Sascha Wolter is a professional developer and user experience enthusiast with passion for M2M, Internet of Things (IoT), Rich Applications and Mobile Apps in all flavors. He also works as a consultant, trainer, software-architect and author and contributes articles to a number of magazines. His books and video-trainings are bestselling publications in Germany. He has been giving lectures at conferences like “jQuery Europe”, ”Adobe MAX”, “Flash on the Beach” and “Microsoft xtopia” for several few years now. Sascha is also the founder of the leading German Adobe User Group flashforum.de with more than 100,000 members and cofounder of the internationally renowned conference beyond tellerrand. Furthermore, he is board member of the Usability & User Experience committee at BITKOM. If he is not tinkering with new soft- and hardware in the Internet of Things for Deutsche Telekom AG – Connected Home, he likes playing Lego with his kids in his spare time.

IRL - bring computing into the real world

We all love our computers, but generally they are mostly something we keep indoors. In this fun and interactive session, digital artist Seb Lee-Delisle will show you that really amazing things can happen when you take them into the elements.

Seb Lee-Delisle

Seb Lee-Delisle is a digital artist and speaker who uses computers to engage with people and inspire them.

As an artist, he likes to make interesting things from code that encourage interaction and playfulness from the public. Notable projects include Lunar Trails, featuring a 3m wide drawing machine, and PixelPyros, the Arts Council funded digital fireworks display that toured nationwide in 2013.

As a speaker he demystifies programming and explores its artistic possibilities. His presentations and workshops enable artists to overcome their fear of code and encourage programmers of all backgrounds to be more creative and imaginative.

The plural of Chromium is Chromia

Where web developers expect Chrome to offer a single platform for web sites and web apps, and that all Android 4.3+ users use Chrome as their default browser, reality is diverging at a fast clip. Google Chrome has never been the default browser on any system, except for Google's own Nexus and the Motorolas that were created while Google owned the company. Most important Android vendors, such as Samsung, HTC, and LG, are now using their own Chromium-based browsers as defaults. So far PPK identified eleven of them, and they're all subtly different.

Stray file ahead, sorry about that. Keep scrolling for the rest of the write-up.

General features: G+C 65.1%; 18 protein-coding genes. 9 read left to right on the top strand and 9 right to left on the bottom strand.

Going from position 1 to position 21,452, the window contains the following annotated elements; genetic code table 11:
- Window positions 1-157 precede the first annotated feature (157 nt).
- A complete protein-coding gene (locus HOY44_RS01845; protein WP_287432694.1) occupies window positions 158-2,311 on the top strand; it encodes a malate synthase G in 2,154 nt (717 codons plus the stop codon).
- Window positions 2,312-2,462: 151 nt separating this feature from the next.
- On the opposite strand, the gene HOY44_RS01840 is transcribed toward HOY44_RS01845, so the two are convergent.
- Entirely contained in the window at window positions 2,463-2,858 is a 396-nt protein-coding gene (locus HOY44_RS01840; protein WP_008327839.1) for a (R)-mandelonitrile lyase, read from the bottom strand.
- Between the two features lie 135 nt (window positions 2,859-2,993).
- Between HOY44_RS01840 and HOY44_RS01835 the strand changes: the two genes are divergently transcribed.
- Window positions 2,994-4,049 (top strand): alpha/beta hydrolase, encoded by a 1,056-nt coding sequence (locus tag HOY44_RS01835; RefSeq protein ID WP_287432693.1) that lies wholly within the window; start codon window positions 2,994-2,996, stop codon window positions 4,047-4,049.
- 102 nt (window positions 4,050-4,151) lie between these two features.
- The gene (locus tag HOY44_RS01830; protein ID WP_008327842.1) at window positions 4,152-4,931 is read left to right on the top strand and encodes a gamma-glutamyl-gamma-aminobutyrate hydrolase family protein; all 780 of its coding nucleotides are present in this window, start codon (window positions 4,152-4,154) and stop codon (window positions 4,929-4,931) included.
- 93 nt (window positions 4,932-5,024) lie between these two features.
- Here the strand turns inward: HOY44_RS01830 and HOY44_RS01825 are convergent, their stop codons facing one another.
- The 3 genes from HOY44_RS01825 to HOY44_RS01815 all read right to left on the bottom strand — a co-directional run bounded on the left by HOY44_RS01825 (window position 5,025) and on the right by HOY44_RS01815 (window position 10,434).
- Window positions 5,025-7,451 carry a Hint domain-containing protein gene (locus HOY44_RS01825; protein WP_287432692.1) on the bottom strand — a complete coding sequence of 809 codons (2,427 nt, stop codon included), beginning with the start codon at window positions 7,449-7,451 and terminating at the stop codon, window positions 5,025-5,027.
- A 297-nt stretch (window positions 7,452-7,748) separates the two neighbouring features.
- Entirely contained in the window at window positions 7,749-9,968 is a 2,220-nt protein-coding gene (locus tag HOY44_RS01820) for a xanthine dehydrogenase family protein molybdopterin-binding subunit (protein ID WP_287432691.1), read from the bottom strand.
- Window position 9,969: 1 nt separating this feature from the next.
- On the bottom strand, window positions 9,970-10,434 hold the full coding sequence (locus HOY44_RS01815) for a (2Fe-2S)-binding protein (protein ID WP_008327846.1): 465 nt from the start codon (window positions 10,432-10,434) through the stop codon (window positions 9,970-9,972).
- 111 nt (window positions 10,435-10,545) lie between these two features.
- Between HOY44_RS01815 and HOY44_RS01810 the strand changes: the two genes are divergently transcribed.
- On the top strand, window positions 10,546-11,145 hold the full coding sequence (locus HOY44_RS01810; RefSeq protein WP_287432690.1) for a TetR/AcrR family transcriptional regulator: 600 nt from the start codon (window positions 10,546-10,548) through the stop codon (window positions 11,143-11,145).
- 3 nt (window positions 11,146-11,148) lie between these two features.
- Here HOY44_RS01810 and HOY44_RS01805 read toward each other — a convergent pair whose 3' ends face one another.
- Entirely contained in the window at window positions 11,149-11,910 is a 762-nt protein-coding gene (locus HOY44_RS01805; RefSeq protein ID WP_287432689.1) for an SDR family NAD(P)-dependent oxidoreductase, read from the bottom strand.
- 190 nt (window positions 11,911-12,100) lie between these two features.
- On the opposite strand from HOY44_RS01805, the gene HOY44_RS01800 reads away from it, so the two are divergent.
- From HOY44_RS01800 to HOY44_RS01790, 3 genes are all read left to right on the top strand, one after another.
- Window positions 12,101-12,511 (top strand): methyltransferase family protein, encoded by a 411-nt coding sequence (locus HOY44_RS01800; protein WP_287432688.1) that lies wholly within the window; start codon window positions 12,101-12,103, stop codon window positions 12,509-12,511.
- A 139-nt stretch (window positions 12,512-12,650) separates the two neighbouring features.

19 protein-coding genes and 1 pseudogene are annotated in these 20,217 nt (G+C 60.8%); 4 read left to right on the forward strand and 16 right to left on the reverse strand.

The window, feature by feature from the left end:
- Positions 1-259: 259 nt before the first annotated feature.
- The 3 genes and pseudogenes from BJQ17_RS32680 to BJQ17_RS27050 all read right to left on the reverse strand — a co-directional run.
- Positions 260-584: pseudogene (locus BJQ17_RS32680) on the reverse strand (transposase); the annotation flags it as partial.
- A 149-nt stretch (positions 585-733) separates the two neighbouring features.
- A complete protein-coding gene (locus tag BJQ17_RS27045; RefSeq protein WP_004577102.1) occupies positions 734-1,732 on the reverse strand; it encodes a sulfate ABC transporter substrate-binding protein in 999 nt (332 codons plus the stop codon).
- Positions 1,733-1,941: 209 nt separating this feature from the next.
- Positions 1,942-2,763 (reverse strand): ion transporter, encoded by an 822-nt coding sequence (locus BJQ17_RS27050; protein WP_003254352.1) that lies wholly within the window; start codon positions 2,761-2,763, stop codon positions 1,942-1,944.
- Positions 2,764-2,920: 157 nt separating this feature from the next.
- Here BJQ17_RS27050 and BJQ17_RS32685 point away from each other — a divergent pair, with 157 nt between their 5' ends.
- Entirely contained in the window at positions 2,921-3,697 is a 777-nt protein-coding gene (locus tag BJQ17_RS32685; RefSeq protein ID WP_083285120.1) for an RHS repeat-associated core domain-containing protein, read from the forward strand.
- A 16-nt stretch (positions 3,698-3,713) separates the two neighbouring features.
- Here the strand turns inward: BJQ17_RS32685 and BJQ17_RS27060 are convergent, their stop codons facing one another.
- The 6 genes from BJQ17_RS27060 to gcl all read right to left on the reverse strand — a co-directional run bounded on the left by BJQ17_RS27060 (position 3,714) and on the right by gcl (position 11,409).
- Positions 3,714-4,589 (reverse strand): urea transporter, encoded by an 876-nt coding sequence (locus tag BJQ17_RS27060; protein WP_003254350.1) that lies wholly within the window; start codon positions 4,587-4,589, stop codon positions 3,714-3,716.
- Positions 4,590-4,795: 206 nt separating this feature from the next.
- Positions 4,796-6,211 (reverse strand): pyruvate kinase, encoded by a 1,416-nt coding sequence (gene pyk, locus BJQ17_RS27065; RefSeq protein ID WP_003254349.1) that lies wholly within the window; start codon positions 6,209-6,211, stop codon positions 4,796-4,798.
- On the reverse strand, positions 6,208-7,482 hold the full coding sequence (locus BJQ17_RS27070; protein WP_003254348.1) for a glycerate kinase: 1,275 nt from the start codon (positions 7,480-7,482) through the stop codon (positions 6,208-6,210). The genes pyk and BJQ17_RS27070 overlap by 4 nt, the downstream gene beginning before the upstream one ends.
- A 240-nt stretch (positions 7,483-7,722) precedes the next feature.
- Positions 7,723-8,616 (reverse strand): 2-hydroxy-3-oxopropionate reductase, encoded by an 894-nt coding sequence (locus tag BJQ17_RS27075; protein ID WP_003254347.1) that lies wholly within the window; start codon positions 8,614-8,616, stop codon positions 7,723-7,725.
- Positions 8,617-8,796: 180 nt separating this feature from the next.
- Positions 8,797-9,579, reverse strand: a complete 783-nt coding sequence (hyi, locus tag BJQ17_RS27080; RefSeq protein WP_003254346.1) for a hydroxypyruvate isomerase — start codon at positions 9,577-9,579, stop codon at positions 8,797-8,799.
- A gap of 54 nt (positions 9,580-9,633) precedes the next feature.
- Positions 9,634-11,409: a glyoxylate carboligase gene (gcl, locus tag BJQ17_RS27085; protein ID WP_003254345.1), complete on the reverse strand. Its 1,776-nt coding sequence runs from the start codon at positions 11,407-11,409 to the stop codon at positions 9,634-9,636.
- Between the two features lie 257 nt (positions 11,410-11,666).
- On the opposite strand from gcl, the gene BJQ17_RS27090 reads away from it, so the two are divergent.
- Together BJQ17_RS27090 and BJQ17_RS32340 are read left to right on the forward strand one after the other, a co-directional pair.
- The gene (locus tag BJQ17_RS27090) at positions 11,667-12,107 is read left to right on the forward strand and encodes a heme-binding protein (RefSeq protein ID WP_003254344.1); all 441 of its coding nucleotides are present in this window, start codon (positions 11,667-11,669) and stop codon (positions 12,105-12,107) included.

What's going on? Why does everyone want its own Chromium? Why doesn't Google step in and force Google Chrome on everybody? And what's the deal with that other Android default browser, Android WebKit?

In this presentation PPK explains.

Peter-Paul Koch

Peter-Paul Koch is a mobile platform strategist, browser researcher, consultant, and trainer in Amsterdam, the Netherlands. He specialises in the mobile web, and especially mobile browser research. On the Web he’s universally known as ppk.

He won international renown with his browser compatibility research, founded Fronteers, the Dutch association of front-end professionals, and advises mobile and desktop browser vendors on their implementation of Web standards.

Meanwhile he concentrates on the mobile web, and then especially on the aspects he feels web developers are ignoring, such as the UC browser and Xiaomi and Micromax devices. His personal collection consists of about 50 mobile phones, and he uses about half of them in his daily testing. Occasionally one of them emits a soft, melancholy beep, but he has no idea which one and studiously ignores it.

The Emerging Global Web

The web was first conceived 25 years ago, by an Englishman. Fifteen years later, as the first crop of dot.coms were going bust, close to 60% of its users (and all Alexa "top 20" sites) came from developed nations. Fast forward to today, and the picture is strikingly different.

Almost half the Alexa "top 20" now comes from emerging economies. Economies where close to 3 billion people have yet to use the web, but thanks to mobile — won't have to wait much longer to discover it.

This presentation will introduce you to fascinating and innovative services that are re-shaping the web to serve the consumers of tomorrow. Driven by mobile, the power of personal relationships, and the breakneck pace of globalisation, these services provide a glimpse into the business models, opportunities and challenges we will face, when growing a truly global web.

Stephanie Rieger

Stephanie is a designer, researcher and closet anthropologist with a passion for the many ways people use technology. A mobile industry veteran with a keen eye on emerging technologies, she has worked with companies such as Nokia, Microsoft, Intel, Phillips and the NHS. Stephanie speaks at conferences and teaches workshops on mobile design and strategy all over the world. She is also co-founder and one of the principals at Yiibu, a wee consultancy with a focus on mobile and emerging technologies.

Better by Proxy

Proxy browsers get a bad rep. “They’re antiques.” “They behave in weird ways.” “They’re crappy browsers.”

But a deeper understanding of what they accomplish, and what they do behind the scenes, reveals that they’re actually quite ingenious. And far from becoming outdated, they’re uniquely positioned to bring the web to the next wave of people and devices around the world.

We’ll look some of the more popular proxy browsers today, what they do, how to ensure your site works well on them, and why that’s so important.

Tim Kadlec

Tim is an independent developer and consultant who helps organizations with problems at the intersection of performance and responsive design.

He is the author of Implementing Responsive Design: Building sites for an anywhere, everywhere web (New Riders, 2012) and was a contributing author for Smashing Book #4: New Perspectives on Web Design (Smashing Magazine, 2013) and Web Performance Daybook Volume 2 (O’Reilly, 2012). He writes sporadically at timkadlec.com and you can find him sharing his thoughts in a briefer format on Twitter at @tkadlec.